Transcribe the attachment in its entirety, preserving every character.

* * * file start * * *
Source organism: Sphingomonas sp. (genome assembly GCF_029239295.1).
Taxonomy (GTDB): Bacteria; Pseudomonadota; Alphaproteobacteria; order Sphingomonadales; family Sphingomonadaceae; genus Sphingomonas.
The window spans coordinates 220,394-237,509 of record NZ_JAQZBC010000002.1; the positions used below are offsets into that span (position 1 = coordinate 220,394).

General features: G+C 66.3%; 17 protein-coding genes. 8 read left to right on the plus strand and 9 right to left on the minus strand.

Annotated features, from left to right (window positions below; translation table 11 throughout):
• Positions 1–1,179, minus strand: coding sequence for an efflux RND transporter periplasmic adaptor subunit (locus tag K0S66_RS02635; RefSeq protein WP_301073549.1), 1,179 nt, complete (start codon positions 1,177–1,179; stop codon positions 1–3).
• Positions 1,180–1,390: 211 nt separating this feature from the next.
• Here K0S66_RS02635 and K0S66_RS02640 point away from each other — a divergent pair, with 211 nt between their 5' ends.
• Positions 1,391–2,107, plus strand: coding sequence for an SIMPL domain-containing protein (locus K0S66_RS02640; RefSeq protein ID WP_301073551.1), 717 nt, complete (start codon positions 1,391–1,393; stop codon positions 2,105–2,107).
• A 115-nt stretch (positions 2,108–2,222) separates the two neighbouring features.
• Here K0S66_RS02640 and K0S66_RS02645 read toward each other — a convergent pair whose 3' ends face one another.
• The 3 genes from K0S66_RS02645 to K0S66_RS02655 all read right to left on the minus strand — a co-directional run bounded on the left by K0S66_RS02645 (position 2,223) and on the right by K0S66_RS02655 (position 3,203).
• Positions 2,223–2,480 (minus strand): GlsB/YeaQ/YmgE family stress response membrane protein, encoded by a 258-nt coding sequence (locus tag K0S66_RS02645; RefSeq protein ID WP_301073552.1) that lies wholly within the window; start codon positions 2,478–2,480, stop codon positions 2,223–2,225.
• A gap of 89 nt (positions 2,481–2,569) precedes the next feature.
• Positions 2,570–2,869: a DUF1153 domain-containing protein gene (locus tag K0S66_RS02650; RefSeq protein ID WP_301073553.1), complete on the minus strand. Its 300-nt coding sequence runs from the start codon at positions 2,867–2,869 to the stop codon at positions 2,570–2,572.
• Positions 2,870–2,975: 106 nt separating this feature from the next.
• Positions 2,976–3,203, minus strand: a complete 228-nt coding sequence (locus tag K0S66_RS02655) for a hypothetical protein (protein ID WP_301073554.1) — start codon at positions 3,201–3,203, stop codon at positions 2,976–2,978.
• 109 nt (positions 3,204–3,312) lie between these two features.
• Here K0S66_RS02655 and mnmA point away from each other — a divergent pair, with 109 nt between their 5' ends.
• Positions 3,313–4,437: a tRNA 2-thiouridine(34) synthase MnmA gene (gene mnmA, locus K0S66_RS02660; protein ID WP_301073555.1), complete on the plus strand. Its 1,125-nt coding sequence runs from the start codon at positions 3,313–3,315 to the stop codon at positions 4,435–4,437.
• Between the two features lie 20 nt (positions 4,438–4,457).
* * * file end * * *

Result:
Source organism: Sphingomonas sp. (genome assembly GCF_029239295.1).
Taxonomy (GTDB): Bacteria; Pseudomonadota; Alphaproteobacteria; order Sphingomonadales; family Sphingomonadaceae; genus Sphingomonas.
The window spans coordinates 220,394-237,509 of record NZ_JAQZBC010000002.1; the positions used below are offsets into that span (position 1 = coordinate 220,394).

General features: G+C 66.3%; 17 protein-coding genes. 8 read left to right on the plus strand and 9 right to left on the minus strand.

Annotated features, from left to right (window positions below; translation table 11 throughout):
• Positions 1–1,179, minus strand: coding sequence for an efflux RND transporter periplasmic adaptor subunit (locus tag K0S66_RS02635; RefSeq protein WP_301073549.1), 1,179 nt, complete (start codon positions 1,177–1,179; stop codon positions 1–3).
• Positions 1,180–1,390: 211 nt separating this feature from the next.
• Here K0S66_RS02635 and K0S66_RS02640 point away from each other — a divergent pair, with 211 nt between their 5' ends.
• Positions 1,391–2,107, plus strand: coding sequence for an SIMPL domain-containing protein (locus K0S66_RS02640; RefSeq protein ID WP_301073551.1), 717 nt, complete (start codon positions 1,391–1,393; stop codon positions 2,105–2,107).
• A 115-nt stretch (positions 2,108–2,222) separates the two neighbouring features.
• Here K0S66_RS02640 and K0S66_RS02645 read toward each other — a convergent pair whose 3' ends face one another.
• The 3 genes from K0S66_RS02645 to K0S66_RS02655 all read right to left on the minus strand — a co-directional run bounded on the left by K0S66_RS02645 (position 2,223) and on the right by K0S66_RS02655 (position 3,203).
• Positions 2,223–2,480 (minus strand): GlsB/YeaQ/YmgE family stress response membrane protein, encoded by a 258-nt coding sequence (locus tag K0S66_RS02645; RefSeq protein ID WP_301073552.1) that lies wholly within the window; start codon positions 2,478–2,480, stop codon positions 2,223–2,225.
• A gap of 89 nt (positions 2,481–2,569) precedes the next feature.
• Positions 2,570–2,869: a DUF1153 domain-containing protein gene (locus tag K0S66_RS02650; RefSeq protein ID WP_301073553.1), complete on the minus strand. Its 300-nt coding sequence runs from the start codon at positions 2,867–2,869 to the stop codon at positions 2,570–2,572.
• Positions 2,870–2,975: 106 nt separating this feature from the next.
• Positions 2,976–3,203, minus strand: a complete 228-nt coding sequence (locus tag K0S66_RS02655) for a hypothetical protein (protein ID WP_301073554.1) — start codon at positions 3,201–3,203, stop codon at positions 2,976–2,978.
• 109 nt (positions 3,204–3,312) lie between these two features.
• Here K0S66_RS02655 and mnmA point away from each other — a divergent pair, with 109 nt between their 5' ends.
• Positions 3,313–4,437: a tRNA 2-thiouridine(34) synthase MnmA gene (gene mnmA, locus K0S66_RS02660; protein ID WP_301073555.1), complete on the plus strand. Its 1,125-nt coding sequence runs from the start codon at positions 3,313–3,315 to the stop codon at positions 4,435–4,437.
• Between the two features lie 20 nt (positions 4,438–4,457).